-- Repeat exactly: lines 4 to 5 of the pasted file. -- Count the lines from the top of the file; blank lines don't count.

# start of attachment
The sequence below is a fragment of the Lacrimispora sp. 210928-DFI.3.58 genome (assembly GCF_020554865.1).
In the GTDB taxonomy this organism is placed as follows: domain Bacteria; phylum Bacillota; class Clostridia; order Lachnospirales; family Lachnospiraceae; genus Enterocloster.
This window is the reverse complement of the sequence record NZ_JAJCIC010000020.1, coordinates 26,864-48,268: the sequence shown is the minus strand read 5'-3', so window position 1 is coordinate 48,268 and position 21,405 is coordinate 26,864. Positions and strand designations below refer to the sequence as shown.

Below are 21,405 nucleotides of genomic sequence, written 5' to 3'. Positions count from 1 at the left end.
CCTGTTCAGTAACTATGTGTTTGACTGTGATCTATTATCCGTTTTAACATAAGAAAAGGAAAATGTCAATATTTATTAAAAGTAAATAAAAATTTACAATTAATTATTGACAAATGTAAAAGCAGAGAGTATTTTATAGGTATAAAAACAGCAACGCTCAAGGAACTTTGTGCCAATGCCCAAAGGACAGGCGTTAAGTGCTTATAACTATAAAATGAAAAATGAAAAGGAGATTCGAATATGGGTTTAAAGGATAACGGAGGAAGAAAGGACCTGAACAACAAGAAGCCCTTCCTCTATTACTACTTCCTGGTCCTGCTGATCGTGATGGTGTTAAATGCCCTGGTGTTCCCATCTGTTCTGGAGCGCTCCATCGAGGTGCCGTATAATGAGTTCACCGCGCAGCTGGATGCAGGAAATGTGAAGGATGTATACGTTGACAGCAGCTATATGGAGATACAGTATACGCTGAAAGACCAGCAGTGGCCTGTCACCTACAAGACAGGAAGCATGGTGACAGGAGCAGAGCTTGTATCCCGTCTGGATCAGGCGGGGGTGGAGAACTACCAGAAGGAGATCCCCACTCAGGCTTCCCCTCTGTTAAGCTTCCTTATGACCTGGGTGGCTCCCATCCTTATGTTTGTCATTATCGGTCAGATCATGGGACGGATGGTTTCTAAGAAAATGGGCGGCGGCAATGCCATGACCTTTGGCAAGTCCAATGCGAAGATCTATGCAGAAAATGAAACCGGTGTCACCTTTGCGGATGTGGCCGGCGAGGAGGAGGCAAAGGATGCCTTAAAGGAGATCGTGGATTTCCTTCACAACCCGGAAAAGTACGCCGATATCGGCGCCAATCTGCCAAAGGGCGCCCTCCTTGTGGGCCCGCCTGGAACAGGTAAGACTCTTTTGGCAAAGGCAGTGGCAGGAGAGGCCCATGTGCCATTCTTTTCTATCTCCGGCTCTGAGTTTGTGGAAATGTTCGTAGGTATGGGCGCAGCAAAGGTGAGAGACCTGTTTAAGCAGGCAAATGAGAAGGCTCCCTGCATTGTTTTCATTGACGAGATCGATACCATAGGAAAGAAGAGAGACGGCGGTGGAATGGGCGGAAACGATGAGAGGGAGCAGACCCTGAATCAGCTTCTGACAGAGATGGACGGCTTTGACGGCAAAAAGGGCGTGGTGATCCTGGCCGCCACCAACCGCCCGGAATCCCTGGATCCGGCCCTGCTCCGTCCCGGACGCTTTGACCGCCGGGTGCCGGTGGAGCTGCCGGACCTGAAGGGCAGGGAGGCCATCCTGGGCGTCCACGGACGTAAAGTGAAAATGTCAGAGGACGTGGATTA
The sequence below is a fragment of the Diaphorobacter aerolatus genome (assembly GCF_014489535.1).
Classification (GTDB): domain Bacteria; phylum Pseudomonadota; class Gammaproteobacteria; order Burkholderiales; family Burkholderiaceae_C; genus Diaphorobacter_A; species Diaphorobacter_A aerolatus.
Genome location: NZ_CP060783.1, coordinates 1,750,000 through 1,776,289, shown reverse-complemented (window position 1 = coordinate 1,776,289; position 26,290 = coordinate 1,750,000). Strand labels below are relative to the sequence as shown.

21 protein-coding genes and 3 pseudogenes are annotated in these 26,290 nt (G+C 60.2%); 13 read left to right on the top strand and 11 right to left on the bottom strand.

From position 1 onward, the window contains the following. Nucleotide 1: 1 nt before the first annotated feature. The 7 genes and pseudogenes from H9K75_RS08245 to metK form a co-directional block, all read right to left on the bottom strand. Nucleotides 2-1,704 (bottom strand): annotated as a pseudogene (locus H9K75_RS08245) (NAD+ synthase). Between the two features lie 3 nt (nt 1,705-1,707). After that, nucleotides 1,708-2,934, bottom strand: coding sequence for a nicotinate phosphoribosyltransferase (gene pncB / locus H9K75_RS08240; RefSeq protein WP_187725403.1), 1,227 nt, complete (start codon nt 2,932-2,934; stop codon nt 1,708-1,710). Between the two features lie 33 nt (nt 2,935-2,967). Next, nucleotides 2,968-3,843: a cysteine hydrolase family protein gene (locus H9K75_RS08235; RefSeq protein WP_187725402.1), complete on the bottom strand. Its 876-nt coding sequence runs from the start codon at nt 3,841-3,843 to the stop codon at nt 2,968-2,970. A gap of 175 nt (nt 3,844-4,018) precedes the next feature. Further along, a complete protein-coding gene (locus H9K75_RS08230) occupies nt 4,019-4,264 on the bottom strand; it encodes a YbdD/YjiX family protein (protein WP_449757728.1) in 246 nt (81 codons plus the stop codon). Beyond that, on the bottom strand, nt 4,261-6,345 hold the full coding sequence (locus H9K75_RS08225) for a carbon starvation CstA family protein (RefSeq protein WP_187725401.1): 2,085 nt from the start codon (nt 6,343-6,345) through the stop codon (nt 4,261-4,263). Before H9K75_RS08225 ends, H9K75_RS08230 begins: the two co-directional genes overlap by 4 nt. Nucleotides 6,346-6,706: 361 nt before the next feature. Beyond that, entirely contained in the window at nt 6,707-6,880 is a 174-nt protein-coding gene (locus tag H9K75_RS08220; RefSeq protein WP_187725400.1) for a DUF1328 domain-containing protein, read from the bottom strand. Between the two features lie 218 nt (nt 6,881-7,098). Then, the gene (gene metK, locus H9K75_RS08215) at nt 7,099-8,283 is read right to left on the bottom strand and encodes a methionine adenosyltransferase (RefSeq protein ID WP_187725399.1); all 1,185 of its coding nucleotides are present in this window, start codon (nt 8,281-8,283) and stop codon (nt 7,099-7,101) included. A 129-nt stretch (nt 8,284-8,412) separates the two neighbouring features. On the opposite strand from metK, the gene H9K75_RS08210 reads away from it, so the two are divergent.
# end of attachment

Below are 21,405 nucleotides of genomic sequence, written 5' to 3'. Positions count from 1 at the left end.
CCTGTTCAGTAACTATGTGTTTGACTGTGATCTATTATCCGTTTTAACATAAGAAAAGGAAAATGTCAATATTTATTAAAAGTAAATAAAAATTTACAATTAATTATTGACAAATGTAAAAGCAGAGAGTATTTTATAGGTATAAAAACAGCAACGCTCAAGGAACTTTGTGCCAATGCCCAAAGGACAGGCGTTAAGTGCTTATAACTATAAAATGAAAAATGAAAAGGAGATTCGAATATGGGTTTAAAGGATAACGGAGGAAGAAAGGACCTGAACAACAAGAAGCCCTTCCTCTATTACTACTTCCTGGTCCTGCTGATCGTGATGGTGTTAAATGCCCTGGTGTTCCCATCTGTTCTGGAGCGCTCCATCGAGGTGCCGTATAATGAGTTCACCGCGCAGCTGGATGCAGGAAATGTGAAGGATGTATACGTTGACAGCAGCTATATGGAGATACAGTATACGCTGAAAGACCAGCAGTGGCCTGTCACCTACAAGACAGGAAGCATGGTGACAGGAGCAGAGCTTGTATCCCGTCTGGATCAGGCGGGGGTGGAGAACTACCAGAAGGAGATCCCCACTCAGGCTTCCCCTCTGTTAAGCTTCCTTATGACCTGGGTGGCTCCCATCCTTATGTTTGTCATTATCGGTCAGATCATGGGACGGATGGTTTCTAAGAAAATGGGCGGCGGCAATGCCATGACCTTTGGCAAGTCCAATGCGAAGATCTATGCAGAAAATGAAACCGGTGTCACCTTTGCGGATGTGGCCGGCGAGGAGGAGGCAAAGGATGCCTTAAAGGAGATCGTGGATTTCCTTCACAACCCGGAAAAGTACGCCGATATCGGCGCCAATCTGCCAAAGGGCGCCCTCCTTGTGGGCCCGCCTGGAACAGGTAAGACTCTTTTGGCAAAGGCAGTGGCAGGAGAGGCCCATGTGCCATTCTTTTCTATCTCCGGCTCTGAGTTTGTGGAAATGTTCGTAGGTATGGGCGCAGCAAAGGTGAGAGACCTGTTTAAGCAGGCAAATGAGAAGGCTCCCTGCATTGTTTTCATTGACGAGATCGATACCATAGGAAAGAAGAGAGACGGCGGTGGAATGGGCGGAAACGATGAGAGGGAGCAGACCCTGAATCAGCTTCTGACAGAGATGGACGGCTTTGACGGCAAAAAGGGCGTGGTGATCCTGGCCGCCACCAACCGCCCGGAATCCCTGGATCCGGCCCTGCTCCGTCCCGGACGCTTTGACCGCCGGGTGCCGGTGGAGCTGCCGGACCTGAAGGGCAGGGAGGCCATCCTGGGCGTCCACGGACGTAAAGTGAAAATGTCAGAGGACGTGGATTA